Mixed blessings

I had a post in draft form wherein I mentioned that I was keeping my eye on the egg case of the Chinese mantises (Tenodera aridifolia sinensis,) figuring it was due to erupt at any time. This morning, that post was ruined.

I was just about to head off to meet with a student […]

Happy Halloween, again

Yes, I have to do this: This is actually the first specimen I’ve found this year, which was a slight frustration since there was a particular image that I wanted and couldn’t find a model. Just in case it wasn’t immediately apparent, this is a southern black widow, Latrodectus mactans, distinguished from the northern […]

Not quite over it yet

I know this is a poor showing for National Wildlife Week, but hey, I think every week is National Wildlife Week, so chill. I been busy.

Anyway, in poking around today after staging a few shots for a presentation, I came across this little lovely, in a very typical place for such: on a […]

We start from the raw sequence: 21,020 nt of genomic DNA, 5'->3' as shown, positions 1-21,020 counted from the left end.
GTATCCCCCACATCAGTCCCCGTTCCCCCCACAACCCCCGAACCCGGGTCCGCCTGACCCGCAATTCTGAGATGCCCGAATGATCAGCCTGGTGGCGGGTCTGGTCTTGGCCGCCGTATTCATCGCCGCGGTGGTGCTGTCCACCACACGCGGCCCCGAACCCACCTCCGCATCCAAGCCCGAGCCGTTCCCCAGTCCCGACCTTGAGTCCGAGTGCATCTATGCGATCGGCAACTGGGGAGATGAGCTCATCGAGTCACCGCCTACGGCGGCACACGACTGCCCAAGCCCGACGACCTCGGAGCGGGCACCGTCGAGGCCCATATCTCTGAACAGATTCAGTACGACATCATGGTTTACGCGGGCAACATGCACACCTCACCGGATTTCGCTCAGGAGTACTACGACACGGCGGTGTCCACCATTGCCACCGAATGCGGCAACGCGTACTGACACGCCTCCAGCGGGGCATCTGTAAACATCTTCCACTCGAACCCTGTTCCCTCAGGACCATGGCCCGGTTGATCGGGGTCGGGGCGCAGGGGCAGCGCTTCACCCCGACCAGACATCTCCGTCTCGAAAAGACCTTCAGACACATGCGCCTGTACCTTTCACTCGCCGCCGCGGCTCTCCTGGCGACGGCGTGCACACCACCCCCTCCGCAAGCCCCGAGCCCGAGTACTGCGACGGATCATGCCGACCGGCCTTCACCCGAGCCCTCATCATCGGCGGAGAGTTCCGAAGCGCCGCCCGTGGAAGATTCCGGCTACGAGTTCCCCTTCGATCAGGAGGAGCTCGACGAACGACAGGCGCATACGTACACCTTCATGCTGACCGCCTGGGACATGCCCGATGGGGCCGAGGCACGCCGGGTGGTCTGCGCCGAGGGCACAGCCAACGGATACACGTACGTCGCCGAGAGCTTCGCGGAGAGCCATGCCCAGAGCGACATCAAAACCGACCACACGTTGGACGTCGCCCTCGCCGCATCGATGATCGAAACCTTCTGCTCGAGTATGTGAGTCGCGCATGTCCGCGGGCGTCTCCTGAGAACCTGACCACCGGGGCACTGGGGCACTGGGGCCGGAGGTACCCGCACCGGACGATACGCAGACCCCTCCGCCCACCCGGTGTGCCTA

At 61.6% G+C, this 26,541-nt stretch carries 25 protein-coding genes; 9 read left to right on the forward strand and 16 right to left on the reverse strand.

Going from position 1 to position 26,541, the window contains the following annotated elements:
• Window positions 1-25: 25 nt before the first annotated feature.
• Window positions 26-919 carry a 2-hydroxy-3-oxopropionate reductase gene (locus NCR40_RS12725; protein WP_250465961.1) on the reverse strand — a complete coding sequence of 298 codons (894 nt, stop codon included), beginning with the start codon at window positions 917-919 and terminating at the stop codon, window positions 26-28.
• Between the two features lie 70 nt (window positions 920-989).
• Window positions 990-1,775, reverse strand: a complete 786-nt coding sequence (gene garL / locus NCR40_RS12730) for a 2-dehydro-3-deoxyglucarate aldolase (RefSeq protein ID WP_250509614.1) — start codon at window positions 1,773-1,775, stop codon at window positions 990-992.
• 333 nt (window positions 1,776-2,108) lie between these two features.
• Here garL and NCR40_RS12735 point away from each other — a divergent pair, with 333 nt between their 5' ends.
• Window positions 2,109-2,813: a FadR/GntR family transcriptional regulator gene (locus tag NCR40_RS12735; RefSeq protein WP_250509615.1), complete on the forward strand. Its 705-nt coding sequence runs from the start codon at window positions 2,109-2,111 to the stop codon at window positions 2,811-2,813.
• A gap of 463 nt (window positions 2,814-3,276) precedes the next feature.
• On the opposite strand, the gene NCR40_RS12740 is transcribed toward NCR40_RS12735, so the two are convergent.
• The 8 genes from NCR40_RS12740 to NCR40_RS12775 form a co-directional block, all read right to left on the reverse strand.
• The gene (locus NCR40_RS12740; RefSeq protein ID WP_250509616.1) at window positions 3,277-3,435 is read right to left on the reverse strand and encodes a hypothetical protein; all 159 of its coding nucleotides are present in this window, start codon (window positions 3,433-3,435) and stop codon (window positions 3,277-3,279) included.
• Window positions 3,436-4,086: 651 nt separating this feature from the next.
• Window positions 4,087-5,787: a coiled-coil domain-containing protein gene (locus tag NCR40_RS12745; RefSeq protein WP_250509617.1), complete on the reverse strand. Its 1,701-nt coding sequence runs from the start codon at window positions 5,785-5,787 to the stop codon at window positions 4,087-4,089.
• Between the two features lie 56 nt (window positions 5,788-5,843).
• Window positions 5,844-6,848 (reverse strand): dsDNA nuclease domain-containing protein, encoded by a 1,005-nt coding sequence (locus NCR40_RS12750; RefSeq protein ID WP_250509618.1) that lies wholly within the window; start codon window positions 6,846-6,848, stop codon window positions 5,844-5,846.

What do nature photographers do at night?

I bet you’ve asked yourself that dozens of times, haven’t you? Admit it. Well, the answer is, “Pretty much the same thing other people do.” Now that I’ve resolved that burning issue for you, you can remember me in your will.

But, from the more egocentric universe of this blog, on occasion, nature photographers (meaning me) venture out and try to find things not visible or possible during the day. This may include long exposures by moonlight (I’ll have a post on that later on), starfields, or nocturnal critters. A few nights ago, I strolled around my property with an LED headlamp to see what I could find. The days had been very hot and humid, and the night was only slightly less so, but this meant the dew was slow in coming.

The first interesting thing I found was something I’d heard about before, but never witnessed very often. Having a light source fairly close in line to your eyes (in this case, emanating from approximately the center of my forehead) can show some distinctive reflections that aren’t visible if the light is farther away. I’ve used this before to find alligators at night, back when I lived in Florida – their eyes produce a brilliant orange reflection almost as bright as a highway marker. Tonight, the effect was dimmer but a rich blue-green color, a tiny star on the ground.

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